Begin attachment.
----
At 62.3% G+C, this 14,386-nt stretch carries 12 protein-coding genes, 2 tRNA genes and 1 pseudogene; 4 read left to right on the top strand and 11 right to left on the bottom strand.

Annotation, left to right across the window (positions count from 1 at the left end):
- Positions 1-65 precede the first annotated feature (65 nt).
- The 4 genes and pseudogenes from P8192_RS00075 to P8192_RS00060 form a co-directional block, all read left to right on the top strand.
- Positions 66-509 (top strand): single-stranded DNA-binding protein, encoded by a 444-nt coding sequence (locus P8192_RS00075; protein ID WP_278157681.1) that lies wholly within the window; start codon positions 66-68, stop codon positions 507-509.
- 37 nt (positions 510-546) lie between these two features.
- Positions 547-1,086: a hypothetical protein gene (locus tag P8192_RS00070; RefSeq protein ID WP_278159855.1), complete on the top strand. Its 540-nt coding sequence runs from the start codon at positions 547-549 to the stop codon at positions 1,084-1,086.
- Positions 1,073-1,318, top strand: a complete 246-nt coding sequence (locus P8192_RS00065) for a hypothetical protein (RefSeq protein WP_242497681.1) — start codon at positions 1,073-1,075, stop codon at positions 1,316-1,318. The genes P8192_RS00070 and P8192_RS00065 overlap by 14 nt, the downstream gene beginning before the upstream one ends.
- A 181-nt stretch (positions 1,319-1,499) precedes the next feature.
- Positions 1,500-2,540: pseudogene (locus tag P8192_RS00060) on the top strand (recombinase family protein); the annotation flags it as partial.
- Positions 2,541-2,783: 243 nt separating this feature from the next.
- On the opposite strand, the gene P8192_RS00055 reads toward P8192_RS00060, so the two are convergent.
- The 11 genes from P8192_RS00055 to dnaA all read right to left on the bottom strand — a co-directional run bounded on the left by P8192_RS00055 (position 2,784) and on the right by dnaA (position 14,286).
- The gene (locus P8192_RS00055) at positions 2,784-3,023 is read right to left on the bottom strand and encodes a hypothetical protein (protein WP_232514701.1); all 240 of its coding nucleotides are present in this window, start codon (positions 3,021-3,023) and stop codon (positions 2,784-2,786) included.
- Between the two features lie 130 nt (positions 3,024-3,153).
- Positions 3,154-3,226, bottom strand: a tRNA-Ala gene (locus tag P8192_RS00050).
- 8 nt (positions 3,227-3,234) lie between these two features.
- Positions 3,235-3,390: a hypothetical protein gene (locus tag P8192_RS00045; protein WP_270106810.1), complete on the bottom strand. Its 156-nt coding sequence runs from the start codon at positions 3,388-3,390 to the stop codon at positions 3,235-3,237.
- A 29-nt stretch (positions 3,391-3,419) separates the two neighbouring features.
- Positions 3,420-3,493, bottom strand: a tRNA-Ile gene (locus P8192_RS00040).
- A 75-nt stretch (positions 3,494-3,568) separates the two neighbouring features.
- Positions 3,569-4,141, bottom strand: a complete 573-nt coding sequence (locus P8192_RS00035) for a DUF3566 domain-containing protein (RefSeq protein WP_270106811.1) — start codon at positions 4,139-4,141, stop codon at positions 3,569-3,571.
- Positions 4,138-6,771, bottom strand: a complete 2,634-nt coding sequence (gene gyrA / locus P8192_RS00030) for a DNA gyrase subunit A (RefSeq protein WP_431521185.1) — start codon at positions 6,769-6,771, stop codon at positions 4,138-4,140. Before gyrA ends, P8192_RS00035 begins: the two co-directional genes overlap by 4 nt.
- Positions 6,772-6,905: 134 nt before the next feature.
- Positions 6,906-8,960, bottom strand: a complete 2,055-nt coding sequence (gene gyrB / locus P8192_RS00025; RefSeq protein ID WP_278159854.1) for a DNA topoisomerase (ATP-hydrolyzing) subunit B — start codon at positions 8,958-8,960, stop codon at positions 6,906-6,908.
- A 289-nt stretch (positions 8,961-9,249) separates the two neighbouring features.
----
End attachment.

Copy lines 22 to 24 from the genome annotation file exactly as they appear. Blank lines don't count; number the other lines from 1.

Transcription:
- Positions 3,569-4,141, bottom strand: a complete 573-nt coding sequence (locus P8192_RS00035) for a DUF3566 domain-containing protein (RefSeq protein WP_270106811.1) — start codon at positions 4,139-4,141, stop codon at positions 3,569-3,571.
- Positions 4,138-6,771, bottom strand: a complete 2,634-nt coding sequence (gene gyrA / locus P8192_RS00030) for a DNA gyrase subunit A (RefSeq protein WP_431521185.1) — start codon at positions 6,769-6,771, stop codon at positions 4,138-4,140. Before gyrA ends, P8192_RS00035 begins: the two co-directional genes overlap by 4 nt.
- Positions 6,772-6,905: 134 nt before the next feature.